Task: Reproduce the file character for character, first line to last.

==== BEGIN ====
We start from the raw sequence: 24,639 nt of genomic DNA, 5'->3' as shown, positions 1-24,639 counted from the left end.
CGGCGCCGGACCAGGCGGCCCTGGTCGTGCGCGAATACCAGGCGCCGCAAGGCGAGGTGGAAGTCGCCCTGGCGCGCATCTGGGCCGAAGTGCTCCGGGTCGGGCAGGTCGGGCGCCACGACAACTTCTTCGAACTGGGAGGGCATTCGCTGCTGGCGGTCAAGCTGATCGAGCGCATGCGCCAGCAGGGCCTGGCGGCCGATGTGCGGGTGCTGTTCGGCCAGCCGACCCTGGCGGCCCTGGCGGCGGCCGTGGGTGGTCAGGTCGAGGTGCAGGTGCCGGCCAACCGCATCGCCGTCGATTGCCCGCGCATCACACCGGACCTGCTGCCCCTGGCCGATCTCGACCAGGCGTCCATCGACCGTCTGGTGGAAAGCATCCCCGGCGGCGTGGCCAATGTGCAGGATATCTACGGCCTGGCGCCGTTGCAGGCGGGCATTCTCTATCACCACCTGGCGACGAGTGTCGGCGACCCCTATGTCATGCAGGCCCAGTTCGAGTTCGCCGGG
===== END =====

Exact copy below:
We start from the raw sequence: 24,639 nt of genomic DNA, 5'->3' as shown, positions 1-24,639 counted from the left end.
CGGCGCCGGACCAGGCGGCCCTGGTCGTGCGCGAATACCAGGCGCCGCAAGGCGAGGTGGAAGTCGCCCTGGCGCGCATCTGGGCCGAAGTGCTCCGGGTCGGGCAGGTCGGGCGCCACGACAACTTCTTCGAACTGGGAGGGCATTCGCTGCTGGCGGTCAAGCTGATCGAGCGCATGCGCCAGCAGGGCCTGGCGGCCGATGTGCGGGTGCTGTTCGGCCAGCCGACCCTGGCGGCCCTGGCGGCGGCCGTGGGTGGTCAGGTCGAGGTGCAGGTGCCGGCCAACCGCATCGCCGTCGATTGCCCGCGCATCACACCGGACCTGCTGCCCCTGGCCGATCTCGACCAGGCGTCCATCGACCGTCTGGTGGAAAGCATCCCCGGCGGCGTGGCCAATGTGCAGGATATCTACGGCCTGGCGCCGTTGCAGGCGGGCATTCTCTATCACCACCTGGCGACGAGTGTCGGCGACCCCTATGTCATGCAGGCCCAGTTCGAGTTCGCCGGG